Xue-Lian Zhang, Xinyi Zhao, Yong Wu, Wen-qing Huang, Jun-jiang Chen, Peijie Hu, Wei Liu, Yi-Wen Chen, Jin Hao, Rong-Rong Xie, Hsiao Chang Chan, Ye Chun Ruan, Hui Chen, and Jinghui Guo
The beneficial effect of angiotensin(1–7) (Ang(1–7)), via the activation of its receptor, MAS-1, has been noted in diabetes treatment; however, how Ang(1–7) or MAS-1 affects insulin secretion remains elusive and whether the endogenous level of Ang(1–7) or MAS-1 is altered in diabetic individuals remains unexplored. We recently identified an important role of cystic fibrosis transmembrane conductance regulator (CFTR), a cAMP-activated Cl− channel, in the regulation of insulin secretion. Here, we tested the possible involvement of CFTR in mediating Ang(1–7)’s effect on insulin secretion and measured the level of Ang(1–7), MAS-1 as well as CFTR in the blood of individuals with or without type 2 diabetes.
Ang(1–7)/MAS-1/CFTR pathway was determined by specific inhibitors, gene manipulation, Western blotting as well as insulin ELISA in a pancreatic β-cell line, RINm5F. Human blood samples were collected from 333 individuals with (n = 197) and without (n = 136) type 2 diabetes. Ang(1–7), MAS-1 and CFTR levels in the human blood were determined by ELISA.
In RINm5F cells, Ang(1–7) induced intracellular cAMP increase, cAMP-response element binding protein (CREB) activation, enhanced CFTR expression and potentiated glucose-stimulated insulin secretion, which were abolished by a selective CFTR inhibitor, RNAi-knockdown of CFTR, or inhibition of MAS-1. In human subjects, the blood levels of MAS-1 and CFTR, but not Ang(1–7), were significantly higher in individuals with type 2 diabetes as compared to those in non-diabetic healthy subjects. In addition, blood levels of MAS-1 and CFTR were in significant positive correlation in type-2 diabetic but not non-diabetic subjects.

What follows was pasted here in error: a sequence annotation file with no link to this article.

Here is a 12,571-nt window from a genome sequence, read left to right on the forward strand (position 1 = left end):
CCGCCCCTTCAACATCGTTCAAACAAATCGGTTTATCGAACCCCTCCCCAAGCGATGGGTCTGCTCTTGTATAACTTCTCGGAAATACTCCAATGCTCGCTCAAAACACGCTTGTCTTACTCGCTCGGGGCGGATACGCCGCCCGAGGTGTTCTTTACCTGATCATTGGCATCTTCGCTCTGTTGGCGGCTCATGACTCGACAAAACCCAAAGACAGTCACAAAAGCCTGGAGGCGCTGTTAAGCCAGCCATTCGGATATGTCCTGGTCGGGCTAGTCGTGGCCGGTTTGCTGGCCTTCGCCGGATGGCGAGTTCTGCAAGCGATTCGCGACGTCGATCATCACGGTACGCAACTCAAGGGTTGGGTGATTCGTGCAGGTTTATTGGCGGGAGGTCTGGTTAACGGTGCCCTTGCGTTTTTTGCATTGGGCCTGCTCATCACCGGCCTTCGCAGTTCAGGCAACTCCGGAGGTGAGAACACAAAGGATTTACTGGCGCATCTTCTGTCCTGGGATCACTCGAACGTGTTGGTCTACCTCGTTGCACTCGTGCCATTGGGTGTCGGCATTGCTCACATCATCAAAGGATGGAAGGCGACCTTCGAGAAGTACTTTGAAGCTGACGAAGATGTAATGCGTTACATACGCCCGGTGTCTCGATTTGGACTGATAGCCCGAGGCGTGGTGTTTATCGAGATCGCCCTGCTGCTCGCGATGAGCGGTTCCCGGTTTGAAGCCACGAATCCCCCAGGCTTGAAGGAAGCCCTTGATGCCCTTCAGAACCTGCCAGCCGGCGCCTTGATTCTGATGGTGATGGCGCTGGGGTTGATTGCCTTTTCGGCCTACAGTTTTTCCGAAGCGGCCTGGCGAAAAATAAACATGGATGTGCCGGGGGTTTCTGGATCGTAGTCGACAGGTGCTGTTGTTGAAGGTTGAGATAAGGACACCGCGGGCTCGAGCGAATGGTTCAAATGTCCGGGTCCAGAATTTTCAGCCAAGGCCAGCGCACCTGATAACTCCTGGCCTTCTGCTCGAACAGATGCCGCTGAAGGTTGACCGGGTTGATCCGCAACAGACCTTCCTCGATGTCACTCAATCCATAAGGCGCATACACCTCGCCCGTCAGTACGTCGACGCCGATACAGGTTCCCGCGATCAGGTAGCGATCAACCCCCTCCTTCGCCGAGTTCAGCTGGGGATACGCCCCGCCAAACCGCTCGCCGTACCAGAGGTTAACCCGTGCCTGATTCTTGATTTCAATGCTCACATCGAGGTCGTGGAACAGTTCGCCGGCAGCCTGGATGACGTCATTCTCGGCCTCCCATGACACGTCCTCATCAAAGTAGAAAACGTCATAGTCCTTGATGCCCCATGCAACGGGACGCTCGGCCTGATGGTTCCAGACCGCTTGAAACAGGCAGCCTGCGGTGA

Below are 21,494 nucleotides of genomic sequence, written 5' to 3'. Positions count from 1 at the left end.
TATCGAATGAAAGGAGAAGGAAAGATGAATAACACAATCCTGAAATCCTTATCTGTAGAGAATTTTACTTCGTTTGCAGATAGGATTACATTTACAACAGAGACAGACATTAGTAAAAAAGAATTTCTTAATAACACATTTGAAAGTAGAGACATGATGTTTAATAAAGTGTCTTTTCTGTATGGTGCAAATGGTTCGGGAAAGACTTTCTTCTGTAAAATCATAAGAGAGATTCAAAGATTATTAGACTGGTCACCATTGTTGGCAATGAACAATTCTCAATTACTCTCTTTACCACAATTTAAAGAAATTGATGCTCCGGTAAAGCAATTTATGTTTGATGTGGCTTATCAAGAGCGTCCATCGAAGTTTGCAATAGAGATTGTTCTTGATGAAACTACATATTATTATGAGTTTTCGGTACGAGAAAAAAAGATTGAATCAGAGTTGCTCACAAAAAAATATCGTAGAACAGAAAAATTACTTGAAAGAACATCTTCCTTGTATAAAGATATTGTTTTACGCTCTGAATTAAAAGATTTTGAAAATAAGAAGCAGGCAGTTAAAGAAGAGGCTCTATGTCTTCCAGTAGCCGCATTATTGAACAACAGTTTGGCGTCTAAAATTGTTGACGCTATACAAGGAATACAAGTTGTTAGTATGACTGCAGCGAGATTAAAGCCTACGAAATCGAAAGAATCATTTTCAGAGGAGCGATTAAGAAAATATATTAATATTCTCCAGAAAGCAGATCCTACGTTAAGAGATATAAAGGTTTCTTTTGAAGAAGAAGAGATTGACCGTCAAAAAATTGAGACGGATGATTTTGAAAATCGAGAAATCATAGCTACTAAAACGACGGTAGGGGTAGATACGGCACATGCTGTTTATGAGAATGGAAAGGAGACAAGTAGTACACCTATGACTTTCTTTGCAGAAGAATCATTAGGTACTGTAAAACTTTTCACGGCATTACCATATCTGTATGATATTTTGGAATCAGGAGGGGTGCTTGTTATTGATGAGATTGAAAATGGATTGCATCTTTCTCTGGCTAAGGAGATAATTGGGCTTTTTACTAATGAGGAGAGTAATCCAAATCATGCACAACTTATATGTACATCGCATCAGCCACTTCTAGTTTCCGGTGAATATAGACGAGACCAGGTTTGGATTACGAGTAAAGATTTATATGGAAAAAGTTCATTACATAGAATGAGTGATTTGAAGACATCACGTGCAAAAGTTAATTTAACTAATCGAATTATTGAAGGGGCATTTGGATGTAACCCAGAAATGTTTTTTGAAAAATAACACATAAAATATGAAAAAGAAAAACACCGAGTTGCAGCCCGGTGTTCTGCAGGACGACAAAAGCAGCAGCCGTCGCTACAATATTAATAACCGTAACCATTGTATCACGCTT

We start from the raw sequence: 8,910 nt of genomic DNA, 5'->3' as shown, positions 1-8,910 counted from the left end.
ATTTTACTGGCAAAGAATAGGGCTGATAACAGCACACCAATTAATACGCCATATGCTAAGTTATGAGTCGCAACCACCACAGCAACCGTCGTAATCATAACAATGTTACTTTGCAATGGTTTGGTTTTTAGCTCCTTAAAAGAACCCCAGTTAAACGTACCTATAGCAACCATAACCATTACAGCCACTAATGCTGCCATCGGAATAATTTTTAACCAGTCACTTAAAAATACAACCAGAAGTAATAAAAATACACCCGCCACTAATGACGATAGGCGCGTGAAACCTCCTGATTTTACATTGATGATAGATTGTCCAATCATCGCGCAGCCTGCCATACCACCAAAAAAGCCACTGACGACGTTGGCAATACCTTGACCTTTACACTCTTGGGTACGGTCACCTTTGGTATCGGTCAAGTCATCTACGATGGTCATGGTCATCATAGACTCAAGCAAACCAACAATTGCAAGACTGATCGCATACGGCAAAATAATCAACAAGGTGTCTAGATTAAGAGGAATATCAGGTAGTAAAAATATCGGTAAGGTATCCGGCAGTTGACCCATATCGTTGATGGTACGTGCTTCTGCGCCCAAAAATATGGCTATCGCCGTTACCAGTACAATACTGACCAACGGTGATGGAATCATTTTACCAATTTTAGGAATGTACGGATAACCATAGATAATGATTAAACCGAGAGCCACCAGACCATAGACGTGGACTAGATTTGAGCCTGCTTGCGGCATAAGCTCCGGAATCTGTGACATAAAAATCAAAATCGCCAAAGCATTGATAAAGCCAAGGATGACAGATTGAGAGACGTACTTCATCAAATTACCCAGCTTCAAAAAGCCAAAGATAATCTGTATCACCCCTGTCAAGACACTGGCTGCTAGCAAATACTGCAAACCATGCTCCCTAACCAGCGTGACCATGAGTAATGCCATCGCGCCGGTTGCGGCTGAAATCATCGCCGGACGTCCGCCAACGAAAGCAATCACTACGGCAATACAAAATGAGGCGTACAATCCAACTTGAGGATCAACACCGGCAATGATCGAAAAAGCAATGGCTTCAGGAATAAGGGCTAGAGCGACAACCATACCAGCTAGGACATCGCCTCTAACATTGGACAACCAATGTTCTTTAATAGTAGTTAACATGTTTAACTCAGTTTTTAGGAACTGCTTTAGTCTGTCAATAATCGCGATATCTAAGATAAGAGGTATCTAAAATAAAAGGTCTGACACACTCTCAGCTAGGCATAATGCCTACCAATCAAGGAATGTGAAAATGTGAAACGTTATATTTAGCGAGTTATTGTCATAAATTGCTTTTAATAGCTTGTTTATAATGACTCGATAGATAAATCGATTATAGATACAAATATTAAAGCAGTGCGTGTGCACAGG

These results suggested that MAS-1 and CFTR as key players in mediating Ang(1–7)-promoted insulin secretion in pancreatic β-cells; MAS-1 and CFTR are positively correlated and both upregulated in type 2 diabetes.
Xiying Zeng, Yinxiang Huang, Mulin Zhang, Yun Chen, Jiawen Ye, Yan Han, Danyan Ma, Xin Zheng, Xiaohong Yan, and Changqin Liu
Anti-Müllerian hormone (AMH) is recognized as the most important biomarker for ovarian reserve. In this cross-sectional study, we aimed to explore the potential association of AMH with central obesity or general obesity in women with polycystic ovary syndrome (PCOS).
In this cross-sectional study, 179 patients with PCOS were enrolled and underwent anthropometric measurements (BMI and waist circumference (WC)) and serum AMH level detection. Pearson’s correlation and multivariable logistic regression analyses were performed to determine the associations of AMH with central obesity and general obesity.
Subjects with increasing BMI showed significantly lower values of AMH (median (interquartile range (IQR)) 8.95 (6.03–13.60) ng/mL in normal weight group, 6.57 (4.18–8.77) ng/mL in overweight group, and 6.03 (4.34–9.44) ng/mL in obesity group, P = 0.001), but higher levels of systolic blood pressure, fasting insulin, total cholesterol, triglycerides, LDL-c, obesity indices (WC, hip circumferences, waist-to-hip ratio, waist-to-height ratio (WHtR), and Chinese visceral adiposity index (CVAI)). Compared with the group of PCOS women without central obesity, the group with central obesity had significantly lower value of AMH (median (IQR) 8.56 (5.29–12.96) ng/mL vs 6.22 (4.33–8.82) ng/mL; P = 0.003). Pearson’s correlation analysis showed that AMH was significantly and negatively correlated with BMI (r = −0.280; P < 0.001), WC (r = −0.263; P < 0.001), WHtR (r = −0.273; P < 0.001), and CVAI (r = −0.211; P = 0.006). Multivariate logistic regression analysis with adjustment for potential confounding factors showed that AMH was independently and negatively associated with central obesity but was not significantly associated with general obesity.
AMH was independently and negatively associated with central obesity. Closely monitoring the WC and AMH should be addressed in terms of assessing ovarian reserve in women with PCOS.